James Gibson, Washington Univ St. Louis: Electing Judges: The Surprising Effect of Campaigning on Judicial Legitimacy(More about event)
CSDP AMERICAN POLITICS COLLOQUIUM
James Gibson is the Sidney W. Souers Professor of Government at Washington University in St. Louis and has research interests in comparative politics (especially processes of democratization), American politics (including political parties, public opinion, and especially courts and legal processes), and all areas of quantitative research methods (especially survey research). He earned his Ph.D. in 1975 from the University of Iowa. He is also professor of African and African American Studies and Director of the Program on Citizenship and Democratic Values at the Weidenbaum Center on the Economy, Government, and Public Policy. In South Africa, he holds the position of Professor Extraordinary in Political Science at Stellenbosch University.
Professor Gibson has published widely, and is the author of eight books, including the award-winning Overcoming Apartheid: Can Truth Reconcile a Divided Nation? In 2009, Cambridge University Press published his Overcoming Historical Injustices: Land Reconciliation in South Africa. His three South African books – Overcoming Apartheid, Overcoming Historical Injustices, and Overcoming Intolerance in South Africa (co-authored with Amanda Gouws in 2004) – trace the evolution of South Africa’s democracy in the post-apartheid era, and have become known as Gibson’s “overcoming trilogy.” His Citizens, Courts, and Confirmations: Positivity Theory and the Judgments of the American People(co-authored with Gregory A. Caldeira) was published in 2009. He currently is working on studies of the consolidation of democratization in Russia; political tolerance, justice, and the initiation of democratic reform in South Africa; law, legal values, legal consciousness in Bulgaria, France, Hungary, Poland, Russia, Spain, and the United States; and the legitimacy of judicial and legal institutions throughout the world.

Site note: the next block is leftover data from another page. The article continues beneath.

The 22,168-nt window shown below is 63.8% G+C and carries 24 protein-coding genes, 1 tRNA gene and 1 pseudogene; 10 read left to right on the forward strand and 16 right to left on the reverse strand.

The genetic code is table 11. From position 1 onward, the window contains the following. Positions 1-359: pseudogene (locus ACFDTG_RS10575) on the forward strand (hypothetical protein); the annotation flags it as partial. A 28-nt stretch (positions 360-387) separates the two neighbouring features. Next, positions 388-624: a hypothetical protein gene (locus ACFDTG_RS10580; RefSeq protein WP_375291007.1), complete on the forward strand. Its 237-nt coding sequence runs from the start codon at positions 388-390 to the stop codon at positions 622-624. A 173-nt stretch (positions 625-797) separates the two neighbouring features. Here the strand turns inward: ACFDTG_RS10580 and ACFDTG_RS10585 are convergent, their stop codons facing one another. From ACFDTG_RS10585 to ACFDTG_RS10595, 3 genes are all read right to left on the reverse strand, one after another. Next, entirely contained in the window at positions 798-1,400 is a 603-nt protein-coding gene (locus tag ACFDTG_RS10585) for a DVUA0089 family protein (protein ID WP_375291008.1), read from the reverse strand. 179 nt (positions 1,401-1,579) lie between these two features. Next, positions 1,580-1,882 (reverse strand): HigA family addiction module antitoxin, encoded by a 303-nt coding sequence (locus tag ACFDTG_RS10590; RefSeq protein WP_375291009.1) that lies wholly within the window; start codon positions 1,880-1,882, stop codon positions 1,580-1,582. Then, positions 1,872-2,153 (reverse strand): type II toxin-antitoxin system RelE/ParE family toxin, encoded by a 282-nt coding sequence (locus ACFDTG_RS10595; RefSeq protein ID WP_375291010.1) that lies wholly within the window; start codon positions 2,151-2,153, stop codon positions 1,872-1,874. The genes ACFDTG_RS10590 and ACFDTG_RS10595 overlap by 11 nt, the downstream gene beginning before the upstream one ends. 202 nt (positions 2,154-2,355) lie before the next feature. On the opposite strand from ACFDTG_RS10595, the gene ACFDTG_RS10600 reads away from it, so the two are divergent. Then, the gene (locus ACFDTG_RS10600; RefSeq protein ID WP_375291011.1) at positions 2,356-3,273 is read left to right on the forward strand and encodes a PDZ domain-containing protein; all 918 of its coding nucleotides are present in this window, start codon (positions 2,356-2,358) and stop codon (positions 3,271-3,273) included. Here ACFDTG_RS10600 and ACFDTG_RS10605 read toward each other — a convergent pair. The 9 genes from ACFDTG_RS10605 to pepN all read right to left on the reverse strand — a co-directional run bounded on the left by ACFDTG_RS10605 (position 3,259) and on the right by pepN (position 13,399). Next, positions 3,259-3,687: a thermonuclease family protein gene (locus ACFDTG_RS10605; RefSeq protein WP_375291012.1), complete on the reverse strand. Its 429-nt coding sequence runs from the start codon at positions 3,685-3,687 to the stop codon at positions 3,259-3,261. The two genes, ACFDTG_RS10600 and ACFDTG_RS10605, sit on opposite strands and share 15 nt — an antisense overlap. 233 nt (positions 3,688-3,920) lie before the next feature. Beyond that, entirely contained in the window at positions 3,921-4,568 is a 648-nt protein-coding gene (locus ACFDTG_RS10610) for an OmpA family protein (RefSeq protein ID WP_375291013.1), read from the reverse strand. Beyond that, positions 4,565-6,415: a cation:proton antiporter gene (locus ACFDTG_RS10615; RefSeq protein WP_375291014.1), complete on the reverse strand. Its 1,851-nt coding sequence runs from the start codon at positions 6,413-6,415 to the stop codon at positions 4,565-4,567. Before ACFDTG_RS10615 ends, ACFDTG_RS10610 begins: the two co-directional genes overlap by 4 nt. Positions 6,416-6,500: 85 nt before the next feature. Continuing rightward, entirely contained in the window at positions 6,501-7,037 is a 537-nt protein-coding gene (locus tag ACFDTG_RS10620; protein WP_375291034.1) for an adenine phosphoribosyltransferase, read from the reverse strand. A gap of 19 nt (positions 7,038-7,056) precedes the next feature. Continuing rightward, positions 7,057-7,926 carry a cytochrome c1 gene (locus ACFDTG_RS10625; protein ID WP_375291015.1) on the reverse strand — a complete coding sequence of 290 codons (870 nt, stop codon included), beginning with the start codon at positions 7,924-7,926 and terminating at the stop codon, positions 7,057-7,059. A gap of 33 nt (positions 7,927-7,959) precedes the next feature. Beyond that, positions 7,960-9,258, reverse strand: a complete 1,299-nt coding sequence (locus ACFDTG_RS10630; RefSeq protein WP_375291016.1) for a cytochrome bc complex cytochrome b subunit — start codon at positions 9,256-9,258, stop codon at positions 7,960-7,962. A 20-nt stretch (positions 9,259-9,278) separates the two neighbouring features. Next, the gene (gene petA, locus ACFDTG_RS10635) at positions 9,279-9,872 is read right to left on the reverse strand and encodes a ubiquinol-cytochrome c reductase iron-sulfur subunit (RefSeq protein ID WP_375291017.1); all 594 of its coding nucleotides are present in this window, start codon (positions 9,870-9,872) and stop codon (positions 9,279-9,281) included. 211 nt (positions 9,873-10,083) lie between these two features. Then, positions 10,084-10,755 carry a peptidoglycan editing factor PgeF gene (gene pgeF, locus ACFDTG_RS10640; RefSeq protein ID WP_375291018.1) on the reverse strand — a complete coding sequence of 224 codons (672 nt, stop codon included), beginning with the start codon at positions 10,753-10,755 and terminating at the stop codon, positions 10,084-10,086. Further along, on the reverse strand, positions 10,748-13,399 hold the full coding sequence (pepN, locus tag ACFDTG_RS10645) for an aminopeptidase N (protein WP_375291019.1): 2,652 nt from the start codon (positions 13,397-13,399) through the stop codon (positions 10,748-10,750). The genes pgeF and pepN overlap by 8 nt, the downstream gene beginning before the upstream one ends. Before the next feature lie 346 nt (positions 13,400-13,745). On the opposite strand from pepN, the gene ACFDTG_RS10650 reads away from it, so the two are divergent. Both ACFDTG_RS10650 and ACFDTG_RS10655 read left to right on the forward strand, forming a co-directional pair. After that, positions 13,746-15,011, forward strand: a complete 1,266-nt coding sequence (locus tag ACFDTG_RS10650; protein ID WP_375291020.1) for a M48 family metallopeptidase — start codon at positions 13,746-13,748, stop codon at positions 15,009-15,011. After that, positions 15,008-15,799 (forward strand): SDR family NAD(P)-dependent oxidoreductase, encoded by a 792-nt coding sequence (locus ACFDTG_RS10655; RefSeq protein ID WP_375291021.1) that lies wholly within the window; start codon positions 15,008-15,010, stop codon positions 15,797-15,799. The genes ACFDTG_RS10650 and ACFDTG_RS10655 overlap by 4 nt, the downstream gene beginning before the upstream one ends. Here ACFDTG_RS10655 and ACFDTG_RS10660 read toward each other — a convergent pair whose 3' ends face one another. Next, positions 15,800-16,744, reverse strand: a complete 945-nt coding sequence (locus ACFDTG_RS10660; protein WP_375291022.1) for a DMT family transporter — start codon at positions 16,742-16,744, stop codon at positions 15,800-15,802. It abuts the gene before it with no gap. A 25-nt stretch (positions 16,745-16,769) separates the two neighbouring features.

Audience: Faculty and graduate students only
Location: 300 Wallace Hall
Date/Time: 10/11/12 at 12:00 pm - 10/11/12 at 1:30 pm
Department: Center for Study of Democratic Politics